Multiple Exposure Shooting

Shooting multiple exposures can leave an image with a really cook effect; the look of having something with texture overlaying the original shot. This is done when photographers lay tree branches or lace or landscapes over portraits or other images. Multiple exposure shots are often produced in post shooting production, using software like photoshop or the equivalent of, but if the settings can be changed in your DSLR, it can be done in camera.

To put your camera in this mode to shoot multiple exposures, follow these steps:

“Switch your camera to Manual mode, select Multiple Exposure in the Shooting menu and pick ‘2 shots’. Select Auto Gain, which will allow your camera to average out the exposure of each shot by itself, so that they work together when they’re blended. Click ON. You can layer up any two subjects you like, as long as you take the shots consecutively.”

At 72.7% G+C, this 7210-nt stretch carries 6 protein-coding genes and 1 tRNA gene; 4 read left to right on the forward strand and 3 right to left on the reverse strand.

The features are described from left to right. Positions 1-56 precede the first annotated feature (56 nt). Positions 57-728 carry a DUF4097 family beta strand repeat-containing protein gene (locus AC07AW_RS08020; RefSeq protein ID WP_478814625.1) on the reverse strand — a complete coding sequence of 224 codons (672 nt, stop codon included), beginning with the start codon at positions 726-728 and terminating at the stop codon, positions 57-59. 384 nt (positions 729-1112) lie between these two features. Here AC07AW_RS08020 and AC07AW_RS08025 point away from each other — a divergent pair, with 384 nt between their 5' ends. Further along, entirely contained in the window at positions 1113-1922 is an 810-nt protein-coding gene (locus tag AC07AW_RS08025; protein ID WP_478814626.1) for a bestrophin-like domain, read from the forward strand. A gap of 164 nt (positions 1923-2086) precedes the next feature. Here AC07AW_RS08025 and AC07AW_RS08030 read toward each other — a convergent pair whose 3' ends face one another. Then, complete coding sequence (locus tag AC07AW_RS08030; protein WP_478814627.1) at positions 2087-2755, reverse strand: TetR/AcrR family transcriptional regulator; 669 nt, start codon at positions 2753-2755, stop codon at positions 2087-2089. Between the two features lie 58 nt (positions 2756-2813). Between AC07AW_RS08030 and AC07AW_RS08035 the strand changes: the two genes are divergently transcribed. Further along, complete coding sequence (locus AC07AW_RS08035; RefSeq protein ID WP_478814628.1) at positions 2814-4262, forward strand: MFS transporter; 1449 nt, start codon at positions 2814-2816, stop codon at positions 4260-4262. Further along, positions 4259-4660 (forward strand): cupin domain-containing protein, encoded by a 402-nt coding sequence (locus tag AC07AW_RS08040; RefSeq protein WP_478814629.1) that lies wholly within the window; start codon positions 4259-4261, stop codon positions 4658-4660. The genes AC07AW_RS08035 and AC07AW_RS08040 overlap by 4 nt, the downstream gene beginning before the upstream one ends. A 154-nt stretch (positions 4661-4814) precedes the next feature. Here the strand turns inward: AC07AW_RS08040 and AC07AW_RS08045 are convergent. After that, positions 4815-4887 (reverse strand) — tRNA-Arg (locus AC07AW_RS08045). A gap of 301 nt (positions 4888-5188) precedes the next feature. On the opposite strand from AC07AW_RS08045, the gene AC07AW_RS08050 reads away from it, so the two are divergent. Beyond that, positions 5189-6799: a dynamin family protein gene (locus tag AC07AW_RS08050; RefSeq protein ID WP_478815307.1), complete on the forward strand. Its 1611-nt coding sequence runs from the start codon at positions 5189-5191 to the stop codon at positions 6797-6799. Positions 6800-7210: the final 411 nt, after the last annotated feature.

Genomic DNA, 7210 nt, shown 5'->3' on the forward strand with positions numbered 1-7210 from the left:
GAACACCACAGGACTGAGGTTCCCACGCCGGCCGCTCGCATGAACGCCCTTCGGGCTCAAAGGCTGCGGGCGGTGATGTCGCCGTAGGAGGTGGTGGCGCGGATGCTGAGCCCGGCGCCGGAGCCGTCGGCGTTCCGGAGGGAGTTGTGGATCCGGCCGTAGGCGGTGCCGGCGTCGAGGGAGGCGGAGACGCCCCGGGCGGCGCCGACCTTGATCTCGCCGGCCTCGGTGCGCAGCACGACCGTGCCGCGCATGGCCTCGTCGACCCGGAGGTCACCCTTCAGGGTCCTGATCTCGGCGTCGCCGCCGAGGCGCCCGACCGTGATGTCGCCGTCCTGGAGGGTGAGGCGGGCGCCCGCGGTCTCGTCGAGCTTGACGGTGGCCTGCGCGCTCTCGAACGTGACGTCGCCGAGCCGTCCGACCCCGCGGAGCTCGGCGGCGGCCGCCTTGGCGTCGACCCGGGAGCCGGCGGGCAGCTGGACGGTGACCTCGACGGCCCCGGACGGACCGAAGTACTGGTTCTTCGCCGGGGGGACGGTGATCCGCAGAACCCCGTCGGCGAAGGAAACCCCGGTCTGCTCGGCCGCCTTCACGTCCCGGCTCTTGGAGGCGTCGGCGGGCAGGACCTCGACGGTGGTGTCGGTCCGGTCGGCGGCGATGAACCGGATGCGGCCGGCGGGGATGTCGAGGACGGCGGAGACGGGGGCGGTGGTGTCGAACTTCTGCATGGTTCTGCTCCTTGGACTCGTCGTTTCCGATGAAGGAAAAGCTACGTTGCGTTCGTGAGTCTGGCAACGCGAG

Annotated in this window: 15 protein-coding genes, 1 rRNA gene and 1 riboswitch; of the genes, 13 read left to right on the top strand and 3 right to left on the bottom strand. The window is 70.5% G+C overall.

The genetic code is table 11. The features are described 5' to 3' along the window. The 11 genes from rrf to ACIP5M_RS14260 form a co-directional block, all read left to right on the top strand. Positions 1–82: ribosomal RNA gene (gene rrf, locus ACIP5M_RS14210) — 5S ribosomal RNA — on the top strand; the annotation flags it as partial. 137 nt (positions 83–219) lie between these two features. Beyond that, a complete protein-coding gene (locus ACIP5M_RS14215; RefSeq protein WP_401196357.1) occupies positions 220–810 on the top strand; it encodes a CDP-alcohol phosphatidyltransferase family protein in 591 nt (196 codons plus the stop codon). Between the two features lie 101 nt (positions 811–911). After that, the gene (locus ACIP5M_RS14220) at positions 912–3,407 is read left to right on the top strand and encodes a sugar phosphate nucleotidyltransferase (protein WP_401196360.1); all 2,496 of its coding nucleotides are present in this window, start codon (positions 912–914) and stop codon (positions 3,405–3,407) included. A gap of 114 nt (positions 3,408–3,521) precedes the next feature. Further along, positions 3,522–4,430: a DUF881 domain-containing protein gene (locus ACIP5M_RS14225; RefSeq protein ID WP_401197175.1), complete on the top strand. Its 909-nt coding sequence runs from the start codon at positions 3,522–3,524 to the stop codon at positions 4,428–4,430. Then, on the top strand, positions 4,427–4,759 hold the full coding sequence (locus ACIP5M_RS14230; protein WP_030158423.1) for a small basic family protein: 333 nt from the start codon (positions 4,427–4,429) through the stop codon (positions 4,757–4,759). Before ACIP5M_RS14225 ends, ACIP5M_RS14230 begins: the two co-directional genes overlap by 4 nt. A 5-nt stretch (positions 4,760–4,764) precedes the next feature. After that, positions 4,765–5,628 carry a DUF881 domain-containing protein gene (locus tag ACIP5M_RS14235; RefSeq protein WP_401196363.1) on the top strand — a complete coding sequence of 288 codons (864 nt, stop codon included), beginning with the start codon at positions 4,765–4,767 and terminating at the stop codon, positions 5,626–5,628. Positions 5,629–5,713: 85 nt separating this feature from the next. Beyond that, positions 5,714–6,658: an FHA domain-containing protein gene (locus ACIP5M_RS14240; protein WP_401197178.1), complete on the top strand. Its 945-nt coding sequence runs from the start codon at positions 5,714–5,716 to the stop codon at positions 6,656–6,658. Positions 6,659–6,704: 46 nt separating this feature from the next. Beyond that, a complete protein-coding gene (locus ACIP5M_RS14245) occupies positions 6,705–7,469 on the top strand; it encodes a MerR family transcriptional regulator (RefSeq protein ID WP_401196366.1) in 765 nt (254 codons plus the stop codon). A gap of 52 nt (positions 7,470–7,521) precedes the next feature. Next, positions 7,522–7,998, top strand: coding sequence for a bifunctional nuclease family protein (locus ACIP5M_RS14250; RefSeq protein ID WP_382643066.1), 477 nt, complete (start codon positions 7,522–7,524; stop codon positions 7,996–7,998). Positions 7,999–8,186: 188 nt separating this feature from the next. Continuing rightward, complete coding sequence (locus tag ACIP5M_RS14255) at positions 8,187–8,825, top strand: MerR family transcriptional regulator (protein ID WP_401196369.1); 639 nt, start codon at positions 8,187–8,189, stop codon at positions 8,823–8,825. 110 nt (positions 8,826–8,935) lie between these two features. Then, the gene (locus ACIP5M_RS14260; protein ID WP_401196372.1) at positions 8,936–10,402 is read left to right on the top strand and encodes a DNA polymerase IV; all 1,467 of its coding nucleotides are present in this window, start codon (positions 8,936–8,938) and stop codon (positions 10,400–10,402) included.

Multiple_exposures_in_camera_NIK30.zone_2.bocoverlay

It’s also important to change your camera settings so that the exposure can adjust itself, that way the photos lay over top of each other equally. That way the final product has balance, and less editing needs to be done post production.

However if you choose to do the shooting and layering in separate processes, programs like photoshop can do just that. In today’s technology, there are so many options to play around with that can drastically, or subtly change the way an audience views a photo.

ratz

Multiple exposure shots are very interesting, and can create drastic affects, such as taking monuments and mixing them into the same location, or more subtle enhancements like making a sky shot full of dark and ominous clouds. This is a cool techniques to play around with, and can be really fun depending on how you use it.

in-her-course

 

Sources: http://www.hongkiat.com/blog/double-multiple-exposure-photography-tutorials/

http://www.digitalcameraworld.com/2015/09/12/how-to-shoot-in-camera-multiple-exposure-portraits/

-mbennett

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